Action Adaptation

'Seventh Son' Blu-ray Review: Forgettable fantasy-adventure fails to conjure up a franchise

May 26, 2015Ben MK

"You live in a world now where legend and nightmare are real!"

Feature Rating:  

Adapted from author Joseph Delaney's "The Spook's Apprentice," the first entry in the dark-fantasy series known collectively as "The Wardstone Chronicles," Seventh Son has Jeff Bridges playing the original story's titular spook: Master Gregory, a Falcon Knight and the people's first and last line of defense against the evil magic of witches. Years ago, Gregory defeated Mother Malkin (Julianne Moore), the most powerful witch of them all. But instead of slaying her, he spared her life, entombing her for all eternity in an iron dungeon (or so he thought). Now, with the blood moon on the rise, Malkin's powers have returned, and she has escaped to wreak havoc on the lands once again.

When she claims the life of his faithful apprentice (Game of Thrones' Kit Harington), Gregory goes in search of his last best hope for a successor — the only remaining seventh son of a seventh son, a simple farmhand named Tom Ward (Ben Barnes). Together, they embark on a journey towards Malkin's mountaintop fortress, where Gregory hopes to vanquish the witch queen once and for all. Before they can do so, however, they'll have to contend with a menagerie of monsters and demons, including shape-shifting witches capable of transforming themselves into fearsome dragons, fierce cheetahs and vicious bears. Their mission is further complicated when Tom falls for a half-witch named Alice (Alicia Vikander), who also happens to be Malkin's niece, and their relationship puts his allegiance to Gregory to the test.

Seventh Son makes no bones about drawing its inspiration from the heroic journeys that have come before it, such as the Star Wars and The Lord of the Rings series. Yet, for the most part, director Sergei Bodrov (Mongol: The Rise of Genghis Khan) and screenwriters Charles Leavitt (Blood Diamond) and Steven Knight (Locke) do little to distinguish their pic from its big screen brethren, serving up creatures, locales and character archetypes moviegoers have already seen time and time again.

Of course, the movie isn't without its highlights. But not even Bridges' wise-cracking, squinty-eyed portrayal of the pointy-bearded Gregory nor Moore's deliciously campy turn as the main villain can overcome its more middling qualities: most notably the fact that Barnes fails to make much of an impression as the titular character, and that the solid supporting cast (which includes the likes of Djimon Hounsou, Olivia Williams and Antje Traue) is for the most part wasted. Then there's the matter of the film's average-looking CGI, its uninspired battle sequences and at times clich├ęd dialogue, all of which do little to bolster its cause to be the next big fantasy-adventure franchise. Not that Seventh Son is a particularly terrible film. It's just terribly forgettable.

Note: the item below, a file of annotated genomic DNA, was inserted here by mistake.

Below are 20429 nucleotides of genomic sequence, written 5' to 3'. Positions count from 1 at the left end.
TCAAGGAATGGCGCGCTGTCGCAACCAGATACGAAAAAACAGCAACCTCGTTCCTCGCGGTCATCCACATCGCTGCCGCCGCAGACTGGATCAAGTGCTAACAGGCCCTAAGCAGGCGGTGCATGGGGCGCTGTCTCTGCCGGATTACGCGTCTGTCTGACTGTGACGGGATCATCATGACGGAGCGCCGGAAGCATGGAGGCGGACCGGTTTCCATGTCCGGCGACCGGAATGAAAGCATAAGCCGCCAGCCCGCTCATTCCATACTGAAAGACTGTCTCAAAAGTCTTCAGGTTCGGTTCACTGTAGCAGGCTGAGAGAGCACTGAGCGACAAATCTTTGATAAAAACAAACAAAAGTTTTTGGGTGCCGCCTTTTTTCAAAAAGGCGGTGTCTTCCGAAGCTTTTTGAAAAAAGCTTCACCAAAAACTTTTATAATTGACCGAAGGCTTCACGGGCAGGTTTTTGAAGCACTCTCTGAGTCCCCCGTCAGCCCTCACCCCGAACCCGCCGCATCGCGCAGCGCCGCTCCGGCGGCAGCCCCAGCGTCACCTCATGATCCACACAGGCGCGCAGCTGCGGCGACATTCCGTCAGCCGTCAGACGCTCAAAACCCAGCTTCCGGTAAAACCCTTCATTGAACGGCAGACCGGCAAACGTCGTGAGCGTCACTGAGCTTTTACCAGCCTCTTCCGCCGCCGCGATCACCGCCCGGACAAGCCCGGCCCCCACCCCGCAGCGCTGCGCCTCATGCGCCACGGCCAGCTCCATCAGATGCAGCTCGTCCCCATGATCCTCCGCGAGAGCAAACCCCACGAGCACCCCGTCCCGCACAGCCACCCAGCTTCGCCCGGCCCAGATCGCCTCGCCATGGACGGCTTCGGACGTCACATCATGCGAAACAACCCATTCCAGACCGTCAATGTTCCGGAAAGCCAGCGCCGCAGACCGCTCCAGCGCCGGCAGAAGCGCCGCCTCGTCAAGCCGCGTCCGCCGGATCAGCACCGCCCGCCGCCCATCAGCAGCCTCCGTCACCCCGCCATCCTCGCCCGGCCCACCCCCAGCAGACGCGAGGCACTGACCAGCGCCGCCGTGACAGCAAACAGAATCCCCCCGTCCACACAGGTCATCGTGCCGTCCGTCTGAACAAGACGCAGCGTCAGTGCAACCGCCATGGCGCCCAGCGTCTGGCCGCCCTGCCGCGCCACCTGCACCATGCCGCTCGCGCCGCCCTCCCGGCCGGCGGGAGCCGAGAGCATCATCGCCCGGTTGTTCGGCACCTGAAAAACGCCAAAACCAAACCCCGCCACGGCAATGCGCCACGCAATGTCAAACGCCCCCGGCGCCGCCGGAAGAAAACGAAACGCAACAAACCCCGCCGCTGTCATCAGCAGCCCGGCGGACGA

Audio/Visual Rating:  

Seventh Son may not make an impression as anything more than a middle-of-the-road fantasy-adventure, but the same can't be said of its Blu-ray technical presentation, which outclasses even the genre's best. Viewers will be impressed by the clarity of this hi-def image, which brings out the meticulous details of the film's medieval-influenced production design, from the rough-hewn fabrics to the battle-ready armor and the plethora of craggy, mountainous environments. Not only that: colors, such as the red of the blood moon, are richly saturated; blacks and contrast levels are robust, but not at the expense of shadow detail; and there's not a single image defect in sight. Audio-wise, the movie's DTS-HD Master Audio 7.1 soundtrack is full-bodied and able, providing ample low-end support to help create an enveloping aural landscape, populated with tolling bells, thunderous rainstorms, rattling chains, demonic screams and feral growls.

Extras Rating:  

Universal's two-disc Blu-ray combo pack release includes a DVD and an iTunes/UltraViolet digital copy of the movie, plus the following Blu-ray extras:

  • Alternate Ending (1:16)
  • Deleted/Alternate Scenes (26:41) - A collection of fifteen deleted and alternate scenes: "Prison Escape," "Grave Robbers Release Malkin," "Tavern with Tusk," "Original Old Greg Intro," "Outside Church - Alternate," "A Toast to William Bradley," "Dinner Scene - Alternate," "Woods Walk - Without Church," "Woods Walk - Without Tom Fainting," "Lakeside Sword Training," "Radu Hits on Malkin," "Graveyard Monologue - Alternate," "Inquisitor Death - Alternate," "Hangman Hill - Alternate," and "Malkin Pyre/Mountain Explosion - Alternate."
  • The Making of Seventh Son (25:03) - A series of three featurettes (Defenders of Good, Resurrecting the Wicked and Forging a Medieval Realm) profiling the film's heroes and villains, along with their costumes and weapons, the fight choreography, make-up, set design and props.
  • The Legend and Lore of the Seventh Son (3:33) - A brief, animated exploration of the legend of the seventh son in Ireland, South America, the United States and France, as well as the significance of the number seven in Christianity, and its importance to the ancient Greeks, Hebrews and Egyptians.
  • Visual Effects Gallery (3:29) - Brief VFX breakdowns of four scenes: Bradley's Demise, Pendle Battle, Boggart Chase and Boldmere Fight.

Seventh Son is available from Universal Studios Home Entertainment as of May 26th, 2015. The Blu-ray features DTS-HD Master Audio 7.1 and DVS Dolby Digital 2.0 English audio, as well as Spanish and French DTS Digital Surround 5.1 tracks. Subtitles are presented in English SDH, Spanish and French. The film's runtime is 1 Hr. 42 Mins.

* Reviewer's note: Portions of this Blu-ray review were adapted from my original review of the theatrical release, published on February 6th, 2015.

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